How Our World Influences Our Writing
The answer to the title question is in your hands! I've thought a lot about it but, to be honest, I am distracted by my deadline.
Tracy wrote a wonderful essay last week about unrest in the England of 1817 and asked us to comment on how much we use what is happening in the world in the books we write.
Her question was fun to answer but as I was typing away I wondered how much what is going on in our world today effects what we write. “Our world” can be defined on so many levels. I thought about those different levels as I considered the subject.
My first thought was the world view we all share through the myopic eye of the media. The easiest one for me to pin down is my writer's response to September 11th. I have close ties to New York, children who live there and friends who died that day. In the long term though I was struck by how life can change in an instant. The first book I wrote after 9/11 – a novella for Kensington – had at its core what happens to a woman when her world is destroyed in a minute and without warning. In Carolyn Morton’s case she was suddenly responsible for a seven-year-old child who was made an orphan by the disastrous riot that led to her parent’s death in revolutionary France.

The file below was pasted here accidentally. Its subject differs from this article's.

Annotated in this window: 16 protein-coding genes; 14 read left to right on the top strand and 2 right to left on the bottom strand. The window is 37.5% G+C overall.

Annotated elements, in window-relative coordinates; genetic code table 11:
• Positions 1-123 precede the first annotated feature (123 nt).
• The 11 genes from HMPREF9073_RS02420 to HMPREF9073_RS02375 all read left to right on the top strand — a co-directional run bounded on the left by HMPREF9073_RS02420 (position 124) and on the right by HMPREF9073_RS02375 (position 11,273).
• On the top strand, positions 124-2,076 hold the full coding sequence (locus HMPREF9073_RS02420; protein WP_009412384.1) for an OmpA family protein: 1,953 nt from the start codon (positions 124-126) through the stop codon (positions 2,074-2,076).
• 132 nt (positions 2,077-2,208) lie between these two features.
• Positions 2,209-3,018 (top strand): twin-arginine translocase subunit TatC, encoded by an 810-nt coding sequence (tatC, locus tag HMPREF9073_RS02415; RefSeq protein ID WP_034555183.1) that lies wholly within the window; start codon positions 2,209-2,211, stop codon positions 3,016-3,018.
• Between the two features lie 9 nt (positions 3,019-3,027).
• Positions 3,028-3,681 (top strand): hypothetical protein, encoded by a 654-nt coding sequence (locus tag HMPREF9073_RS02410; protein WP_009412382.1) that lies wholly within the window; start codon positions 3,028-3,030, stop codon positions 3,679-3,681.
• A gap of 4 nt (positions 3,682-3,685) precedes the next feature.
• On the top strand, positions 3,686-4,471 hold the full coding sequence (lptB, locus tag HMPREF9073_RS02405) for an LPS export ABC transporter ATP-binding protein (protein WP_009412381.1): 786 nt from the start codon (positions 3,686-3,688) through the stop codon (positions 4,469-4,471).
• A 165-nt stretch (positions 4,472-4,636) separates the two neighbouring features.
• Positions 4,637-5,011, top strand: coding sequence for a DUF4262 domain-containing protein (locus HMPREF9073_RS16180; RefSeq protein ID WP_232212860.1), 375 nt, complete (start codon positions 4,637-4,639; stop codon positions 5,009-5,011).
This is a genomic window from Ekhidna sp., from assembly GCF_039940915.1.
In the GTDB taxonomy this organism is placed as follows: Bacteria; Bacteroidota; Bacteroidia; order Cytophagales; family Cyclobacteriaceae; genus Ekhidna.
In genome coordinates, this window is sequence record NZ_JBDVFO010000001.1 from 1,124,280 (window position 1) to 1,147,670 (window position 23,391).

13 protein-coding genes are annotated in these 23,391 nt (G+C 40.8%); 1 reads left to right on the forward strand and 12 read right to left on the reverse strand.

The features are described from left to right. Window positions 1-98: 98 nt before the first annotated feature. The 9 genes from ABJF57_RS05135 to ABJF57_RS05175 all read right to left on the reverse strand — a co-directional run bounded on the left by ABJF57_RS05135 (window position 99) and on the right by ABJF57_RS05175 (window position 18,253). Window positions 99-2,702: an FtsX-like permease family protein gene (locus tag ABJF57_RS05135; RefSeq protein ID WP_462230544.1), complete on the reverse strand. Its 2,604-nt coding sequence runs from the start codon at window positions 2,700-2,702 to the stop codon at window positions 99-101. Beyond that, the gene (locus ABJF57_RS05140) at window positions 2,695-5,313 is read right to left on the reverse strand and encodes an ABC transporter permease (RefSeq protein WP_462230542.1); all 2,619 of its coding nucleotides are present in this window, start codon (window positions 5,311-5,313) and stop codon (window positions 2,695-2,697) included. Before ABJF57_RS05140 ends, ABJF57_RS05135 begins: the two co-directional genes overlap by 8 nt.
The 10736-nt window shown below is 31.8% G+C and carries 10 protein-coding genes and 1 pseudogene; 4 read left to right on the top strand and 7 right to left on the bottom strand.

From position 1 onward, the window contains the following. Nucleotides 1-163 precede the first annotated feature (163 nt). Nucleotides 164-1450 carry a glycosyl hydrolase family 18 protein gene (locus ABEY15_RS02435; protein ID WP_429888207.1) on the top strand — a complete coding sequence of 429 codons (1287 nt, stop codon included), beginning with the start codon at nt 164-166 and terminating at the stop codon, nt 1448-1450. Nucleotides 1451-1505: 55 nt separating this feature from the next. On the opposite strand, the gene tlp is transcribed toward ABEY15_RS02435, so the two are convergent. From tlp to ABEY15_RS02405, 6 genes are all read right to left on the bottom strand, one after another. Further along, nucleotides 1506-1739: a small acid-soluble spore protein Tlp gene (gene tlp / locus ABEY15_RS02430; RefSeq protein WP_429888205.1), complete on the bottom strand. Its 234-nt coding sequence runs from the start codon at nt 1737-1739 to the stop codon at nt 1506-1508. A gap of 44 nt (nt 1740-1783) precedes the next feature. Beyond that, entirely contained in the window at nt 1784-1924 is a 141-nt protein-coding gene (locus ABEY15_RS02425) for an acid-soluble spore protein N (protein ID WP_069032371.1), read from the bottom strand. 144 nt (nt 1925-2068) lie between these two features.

That story will always be one of my favorites, most probably because I could write with insight and the writing gave me more of the same.
Personally, I think that the increased popularity of the paranormal genre has a lot to do with the way our minds and hearts are trying to deal with terrorism – a culture with a mind set of hatred and murder that most of us cannot understand. The paranormal plays with the concept of the unknowable on a more bearable level and shows us one of two things: that compromise is possible or that we can beat the paranormal and reclaim our lives.
On another level stories come from personal life experience that influences our writing. In my case, the death of a friend, the wedding of our youngest son, the fabulous spiritual insight from our church community – all these have had a significant influence in what I have written and am writing now.
Even more micro are the moments or observations that give birth to a story. It is one of my favorite questions to ask a writer: What was the seminal idea for this book? Here's one of mine: a Christmas gift -- the Admiral Gardiner Shipwreck Coin -- was the object that made me wonder “what if this were magic” and that question became my novella “Poppy’s Coin” in The Bump in the Night anthology.
Would you care to share how the world view influences what you write? On the macro or micro level. And does anyone have an explanation for the increase in the number of romances featuring spies or former spies like the one that I have coming out in October? By the way I began writing this book more than five years ago?